LINDA WERTHEIMER, host:
It's MORNING EDITION from NPR News. I'm Linda Wertheimer.
STEVE INSKEEP, host:
And I'm Steve Inskeep.
The government is expected to announce tomorrow that the job market shrank again in July. Employers are still laying off workers, but that would not matter quite so much except for the trend we are following this morning. Companies that might hire some of those laid-off workers are not. They are creating fewer new jobs. As NPR's Frank Langfitt reports.
(Soundbite of door opening)
FRANK LANGFITT: Joey Rosenberg is wrapping up the lunch shift. He is a waiter at Seibel's, a Maryland restaurant. He pours pepper into a shaker and sweeps the dining room floor.
(Soundbite of sweeping)
LANGFITT: In fact, since the recession began, Rosenberg seems to be doing a bit of everything.
Mr. JOEY ROSENBERG (Waiter): You're pretty much doing, at any given time, more than two jobs. Like today, we didn't have a busser, so I was bussing all my tables and everything.
LANGFITT: Tomorrow, Rosenberg, who is 21, shifts from waiting tables to working the register. The reason is simple: Seibel's has 10 fewer workers today than it did at the beginning of the recession, so the remaining staff is picking up the slack.
Is it working with fewer people?
Mr. ROSENBERG: I think yes, it's working. It's more stressful, but its working.
LANGFITT: Since December 2007, the labor market has seen a net decline of six and a half million jobs. And what's happening at this small, family-owned restaurant just north of the nation's capital is happening in workplaces across the country. Instead of replacing workers, employers are operating with leaner, more efficient staffs. Lynn Martins is a co-owner of Seibel's. She says the smaller workforce saves the restaurant $4,000 in payroll each month. That's a big help to the bottom line at Seibel's, but tough for anyone who might want a job there.
Ms. LYNN MARTINS (Co-Owner, Seibel's): We probably stopped giving out applications a good two months ago. We were probably having four or five people a day coming in.
LANGFITT: Job openings around the nation have plunged by more than a third in the last year, according to the Bureau of Labor Statistics. In real terms, that means there were about 1.5 million fewer job openings in May than the same month a year earlier. Lynn Martins says that until the economy turns a corner, she's reluctant to add workers.
Do you have any plans to do any hiring any time in the future?
Ms. MARTINS: No. Looks like we're going to be able to make things work with the crew that we have. There's one employee that's been working for me that just left and moved to Ireland, and I don't think I'm going to replace her.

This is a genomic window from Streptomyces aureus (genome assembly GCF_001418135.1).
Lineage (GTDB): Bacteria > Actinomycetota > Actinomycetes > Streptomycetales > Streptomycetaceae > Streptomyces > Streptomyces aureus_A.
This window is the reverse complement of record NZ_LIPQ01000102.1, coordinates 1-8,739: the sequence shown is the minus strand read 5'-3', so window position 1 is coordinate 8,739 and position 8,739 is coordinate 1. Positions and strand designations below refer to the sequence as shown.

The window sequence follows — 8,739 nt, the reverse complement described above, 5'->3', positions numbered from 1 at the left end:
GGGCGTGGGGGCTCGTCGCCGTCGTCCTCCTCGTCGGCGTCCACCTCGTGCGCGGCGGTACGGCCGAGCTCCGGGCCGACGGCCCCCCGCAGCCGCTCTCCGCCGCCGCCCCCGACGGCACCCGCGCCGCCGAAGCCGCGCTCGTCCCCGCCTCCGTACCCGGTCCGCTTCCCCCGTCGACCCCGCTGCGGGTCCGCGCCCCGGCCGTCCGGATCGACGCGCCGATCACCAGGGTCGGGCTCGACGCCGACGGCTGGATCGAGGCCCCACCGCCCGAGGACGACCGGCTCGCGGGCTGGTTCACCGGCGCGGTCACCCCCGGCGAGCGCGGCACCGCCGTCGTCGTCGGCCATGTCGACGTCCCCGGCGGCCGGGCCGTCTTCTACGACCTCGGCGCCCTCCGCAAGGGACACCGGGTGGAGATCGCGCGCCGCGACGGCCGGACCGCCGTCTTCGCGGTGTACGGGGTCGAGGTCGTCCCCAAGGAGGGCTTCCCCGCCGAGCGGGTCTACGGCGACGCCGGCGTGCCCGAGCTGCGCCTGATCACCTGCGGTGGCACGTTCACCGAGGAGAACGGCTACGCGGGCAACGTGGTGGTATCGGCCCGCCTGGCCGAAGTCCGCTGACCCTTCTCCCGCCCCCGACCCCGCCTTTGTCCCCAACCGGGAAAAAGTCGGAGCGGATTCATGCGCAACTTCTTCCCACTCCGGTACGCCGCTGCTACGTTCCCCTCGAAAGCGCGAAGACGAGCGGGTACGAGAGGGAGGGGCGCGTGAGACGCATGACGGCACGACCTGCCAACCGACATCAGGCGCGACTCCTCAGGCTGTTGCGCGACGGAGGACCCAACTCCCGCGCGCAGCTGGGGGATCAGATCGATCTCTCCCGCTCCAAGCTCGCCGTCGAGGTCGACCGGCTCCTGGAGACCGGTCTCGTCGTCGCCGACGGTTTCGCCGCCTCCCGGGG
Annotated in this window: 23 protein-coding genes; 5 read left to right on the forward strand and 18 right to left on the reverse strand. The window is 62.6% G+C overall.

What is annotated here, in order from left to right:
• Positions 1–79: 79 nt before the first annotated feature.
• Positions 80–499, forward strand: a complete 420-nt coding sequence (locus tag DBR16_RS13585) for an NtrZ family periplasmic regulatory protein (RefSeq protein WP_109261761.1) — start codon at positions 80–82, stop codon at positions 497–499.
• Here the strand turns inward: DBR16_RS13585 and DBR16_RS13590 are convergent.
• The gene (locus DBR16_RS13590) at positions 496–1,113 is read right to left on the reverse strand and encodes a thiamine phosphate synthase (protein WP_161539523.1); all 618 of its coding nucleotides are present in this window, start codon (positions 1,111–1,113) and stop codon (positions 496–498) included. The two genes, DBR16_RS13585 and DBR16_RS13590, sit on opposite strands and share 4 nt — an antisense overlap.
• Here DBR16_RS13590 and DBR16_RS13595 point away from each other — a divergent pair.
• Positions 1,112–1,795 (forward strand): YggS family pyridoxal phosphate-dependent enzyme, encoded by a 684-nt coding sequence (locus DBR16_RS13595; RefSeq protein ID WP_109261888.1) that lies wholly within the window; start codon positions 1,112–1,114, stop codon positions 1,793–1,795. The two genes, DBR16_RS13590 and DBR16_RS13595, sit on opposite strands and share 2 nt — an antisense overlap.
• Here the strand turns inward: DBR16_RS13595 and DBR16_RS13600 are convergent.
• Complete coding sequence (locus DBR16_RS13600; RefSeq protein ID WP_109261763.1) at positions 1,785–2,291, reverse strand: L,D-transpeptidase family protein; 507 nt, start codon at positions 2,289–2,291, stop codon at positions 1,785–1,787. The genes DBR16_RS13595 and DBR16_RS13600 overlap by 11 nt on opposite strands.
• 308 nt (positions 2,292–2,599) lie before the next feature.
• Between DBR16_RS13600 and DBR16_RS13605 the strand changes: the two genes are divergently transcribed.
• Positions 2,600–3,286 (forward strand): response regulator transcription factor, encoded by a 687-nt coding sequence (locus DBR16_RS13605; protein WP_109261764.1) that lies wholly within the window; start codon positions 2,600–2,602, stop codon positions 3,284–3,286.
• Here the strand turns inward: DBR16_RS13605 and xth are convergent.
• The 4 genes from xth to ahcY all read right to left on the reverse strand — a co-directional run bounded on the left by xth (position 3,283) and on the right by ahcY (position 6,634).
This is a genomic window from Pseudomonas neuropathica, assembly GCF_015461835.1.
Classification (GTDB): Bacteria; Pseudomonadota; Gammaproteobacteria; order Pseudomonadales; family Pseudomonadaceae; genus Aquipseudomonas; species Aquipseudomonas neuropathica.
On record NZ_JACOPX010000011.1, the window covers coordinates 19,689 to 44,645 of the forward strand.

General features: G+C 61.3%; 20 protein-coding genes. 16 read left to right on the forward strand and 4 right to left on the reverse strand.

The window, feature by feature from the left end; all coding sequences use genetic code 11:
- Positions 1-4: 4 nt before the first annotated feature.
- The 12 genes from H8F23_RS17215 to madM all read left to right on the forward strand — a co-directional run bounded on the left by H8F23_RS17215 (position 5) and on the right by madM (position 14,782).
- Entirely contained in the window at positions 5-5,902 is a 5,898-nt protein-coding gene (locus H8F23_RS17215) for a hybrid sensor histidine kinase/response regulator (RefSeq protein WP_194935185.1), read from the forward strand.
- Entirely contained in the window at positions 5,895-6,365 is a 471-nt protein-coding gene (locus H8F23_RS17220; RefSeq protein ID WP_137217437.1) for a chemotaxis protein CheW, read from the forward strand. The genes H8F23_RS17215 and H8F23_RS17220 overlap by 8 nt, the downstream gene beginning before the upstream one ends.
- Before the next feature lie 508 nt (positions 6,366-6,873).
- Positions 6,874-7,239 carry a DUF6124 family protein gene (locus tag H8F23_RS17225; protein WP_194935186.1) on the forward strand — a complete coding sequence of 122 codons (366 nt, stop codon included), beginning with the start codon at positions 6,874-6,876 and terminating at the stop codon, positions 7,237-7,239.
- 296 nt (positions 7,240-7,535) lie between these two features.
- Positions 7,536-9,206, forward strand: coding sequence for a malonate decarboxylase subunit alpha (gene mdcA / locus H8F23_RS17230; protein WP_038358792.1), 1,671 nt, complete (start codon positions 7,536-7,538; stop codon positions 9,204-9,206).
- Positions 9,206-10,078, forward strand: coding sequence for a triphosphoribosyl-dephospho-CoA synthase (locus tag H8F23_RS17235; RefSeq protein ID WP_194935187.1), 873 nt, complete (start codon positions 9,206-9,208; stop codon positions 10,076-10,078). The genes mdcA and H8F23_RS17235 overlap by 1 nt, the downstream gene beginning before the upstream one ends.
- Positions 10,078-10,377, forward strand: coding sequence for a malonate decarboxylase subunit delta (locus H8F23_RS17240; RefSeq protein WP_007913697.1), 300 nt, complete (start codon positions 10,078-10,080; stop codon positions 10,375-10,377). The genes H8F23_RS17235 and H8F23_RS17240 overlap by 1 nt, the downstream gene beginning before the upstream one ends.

LANGFITT: For the labor market to rebound, not only do employers have to stop laying off so many people, they've got to start hiring a lot more. Lawrence Katz, a labor economist at Harvard, says that's going to take time. The average workweek is now just 33 hours, the shortest on record. Katz says many people on short hours are waiting for the economy to pick up so they can work more.
Mr. LAWRENCE KATZ (Harvard University): Even when some employers, you know, start seeing improvements in demand for their product, they still have plenty of ability to increase the hours of their existing workers before they need to start hiring new workers.
Ms. CATHY PAIGE (Vice President, Manpower): We really think this is going to be a gradual and slow climb out of the hole.
LANGFITT: That's Cathy Paige. She's a vice president with Manpower, the temporary service giant. Paige says that even when the economy improves, some of her clients won't staff back up to prior levels.
Ms. PAIGE: For example, the casinos. We were there recently on a tour, and they don't have people making change anymore. They have machines to do that.
LANGFITT: Paige says another client, a business services company, has responded to the recession by sending more work overseas.
Ms. PAIGE: We've probably lost 30 percent of our workforce there. They called back a few people this week, but, you know, we used to get orders there for two and three hundred people at a time, and now, you know, we consider a big order 25.
LANGFITT: Back at Seibel's in Maryland, the lunch crowd has thinned down. Lynn Martins says she always kept an eye on cost, but the economic downturn forced her to run a leaner business than ever before.
MARTINS: We learned to do it with less people. They learned to cover more territory, they get better at their job, which kind of weeds out needing extra people. And sometimes more is not always better.
LANGFITT: For businesses like Seibel's and others, that may be one of the biggest lessons and legacies of this recession.
Frank Langfitt, NPR News, Washington.